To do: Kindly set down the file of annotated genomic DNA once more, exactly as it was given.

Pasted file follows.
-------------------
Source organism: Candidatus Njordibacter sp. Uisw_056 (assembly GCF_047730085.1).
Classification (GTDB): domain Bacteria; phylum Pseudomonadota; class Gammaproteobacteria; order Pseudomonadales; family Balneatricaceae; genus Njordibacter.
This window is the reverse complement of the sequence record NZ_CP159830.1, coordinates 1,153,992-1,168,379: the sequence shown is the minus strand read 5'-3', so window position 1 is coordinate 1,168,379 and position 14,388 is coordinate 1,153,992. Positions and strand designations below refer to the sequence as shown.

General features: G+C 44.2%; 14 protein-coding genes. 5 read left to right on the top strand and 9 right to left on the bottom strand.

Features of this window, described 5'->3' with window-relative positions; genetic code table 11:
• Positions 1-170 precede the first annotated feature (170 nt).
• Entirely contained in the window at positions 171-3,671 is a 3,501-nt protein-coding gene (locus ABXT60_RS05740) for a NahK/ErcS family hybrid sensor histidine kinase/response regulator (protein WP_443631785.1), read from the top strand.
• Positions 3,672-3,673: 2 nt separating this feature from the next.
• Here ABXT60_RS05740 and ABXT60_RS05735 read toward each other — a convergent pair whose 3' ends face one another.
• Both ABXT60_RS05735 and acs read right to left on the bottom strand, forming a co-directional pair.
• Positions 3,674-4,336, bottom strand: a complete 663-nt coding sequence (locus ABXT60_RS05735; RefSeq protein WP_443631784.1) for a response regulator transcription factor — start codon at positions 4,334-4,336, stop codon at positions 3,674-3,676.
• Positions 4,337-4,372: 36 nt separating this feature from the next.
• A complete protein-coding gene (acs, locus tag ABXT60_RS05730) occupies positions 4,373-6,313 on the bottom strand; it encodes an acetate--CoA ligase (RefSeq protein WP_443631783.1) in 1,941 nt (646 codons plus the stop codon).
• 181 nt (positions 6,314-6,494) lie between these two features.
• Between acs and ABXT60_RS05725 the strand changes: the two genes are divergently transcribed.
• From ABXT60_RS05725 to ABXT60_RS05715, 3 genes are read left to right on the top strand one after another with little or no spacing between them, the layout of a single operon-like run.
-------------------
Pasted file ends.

Source organism: Candidatus Njordibacter sp. Uisw_056 (assembly GCF_047730085.1).
Classification (GTDB): domain Bacteria; phylum Pseudomonadota; class Gammaproteobacteria; order Pseudomonadales; family Balneatricaceae; genus Njordibacter.
This window is the reverse complement of the sequence record NZ_CP159830.1, coordinates 1,153,992-1,168,379: the sequence shown is the minus strand read 5'-3', so window position 1 is coordinate 1,168,379 and position 14,388 is coordinate 1,153,992. Positions and strand designations below refer to the sequence as shown.

General features: G+C 44.2%; 14 protein-coding genes. 5 read left to right on the top strand and 9 right to left on the bottom strand.

Features of this window, described 5'->3' with window-relative positions; genetic code table 11:
• Positions 1-170 precede the first annotated feature (170 nt).
• Entirely contained in the window at positions 171-3,671 is a 3,501-nt protein-coding gene (locus ABXT60_RS05740) for a NahK/ErcS family hybrid sensor histidine kinase/response regulator (protein WP_443631785.1), read from the top strand.
• Positions 3,672-3,673: 2 nt separating this feature from the next.
• Here ABXT60_RS05740 and ABXT60_RS05735 read toward each other — a convergent pair whose 3' ends face one another.
• Both ABXT60_RS05735 and acs read right to left on the bottom strand, forming a co-directional pair.
• Positions 3,674-4,336, bottom strand: a complete 663-nt coding sequence (locus ABXT60_RS05735; RefSeq protein WP_443631784.1) for a response regulator transcription factor — start codon at positions 4,334-4,336, stop codon at positions 3,674-3,676.
• Positions 4,337-4,372: 36 nt separating this feature from the next.
• A complete protein-coding gene (acs, locus tag ABXT60_RS05730) occupies positions 4,373-6,313 on the bottom strand; it encodes an acetate--CoA ligase (RefSeq protein WP_443631783.1) in 1,941 nt (646 codons plus the stop codon).
• 181 nt (positions 6,314-6,494) lie between these two features.
• Between acs and ABXT60_RS05725 the strand changes: the two genes are divergently transcribed.
• From ABXT60_RS05725 to ABXT60_RS05715, 3 genes are read left to right on the top strand one after another with little or no spacing between them, the layout of a single operon-like run.